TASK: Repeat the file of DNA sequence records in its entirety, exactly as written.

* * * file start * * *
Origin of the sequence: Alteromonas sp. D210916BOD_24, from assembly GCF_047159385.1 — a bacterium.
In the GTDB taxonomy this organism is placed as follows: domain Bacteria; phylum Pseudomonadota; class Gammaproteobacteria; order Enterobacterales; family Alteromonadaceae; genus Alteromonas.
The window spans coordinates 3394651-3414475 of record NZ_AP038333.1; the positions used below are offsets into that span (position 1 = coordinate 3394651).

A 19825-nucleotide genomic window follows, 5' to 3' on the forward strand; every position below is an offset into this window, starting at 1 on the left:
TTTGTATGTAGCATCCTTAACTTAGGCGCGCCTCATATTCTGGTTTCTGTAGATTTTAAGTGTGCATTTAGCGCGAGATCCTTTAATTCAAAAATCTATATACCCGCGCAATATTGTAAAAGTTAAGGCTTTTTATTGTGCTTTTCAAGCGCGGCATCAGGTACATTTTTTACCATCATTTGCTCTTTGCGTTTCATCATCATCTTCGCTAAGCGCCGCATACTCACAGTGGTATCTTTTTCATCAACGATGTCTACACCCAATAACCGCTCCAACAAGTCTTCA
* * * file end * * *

Origin of the sequence: Alteromonas sp. D210916BOD_24, from assembly GCF_047159385.1 — a bacterium.
In the GTDB taxonomy this organism is placed as follows: domain Bacteria; phylum Pseudomonadota; class Gammaproteobacteria; order Enterobacterales; family Alteromonadaceae; genus Alteromonas.
The window spans coordinates 3394651-3414475 of record NZ_AP038333.1; the positions used below are offsets into that span (position 1 = coordinate 3394651).

A 19825-nucleotide genomic window follows, 5' to 3' on the forward strand; every position below is an offset into this window, starting at 1 on the left:
TTTGTATGTAGCATCCTTAACTTAGGCGCGCCTCATATTCTGGTTTCTGTAGATTTTAAGTGTGCATTTAGCGCGAGATCCTTTAATTCAAAAATCTATATACCCGCGCAATATTGTAAAAGTTAAGGCTTTTTATTGTGCTTTTCAAGCGCGGCATCAGGTACATTTTTTACCATCATTTGCTCTTTGCGTTTCATCATCATCTTCGCTAAGCGCCGCATACTCACAGTGGTATCTTTTTCATCAACGATGTCTACACCCAATAACCGCTCCAACAAGTCTTCA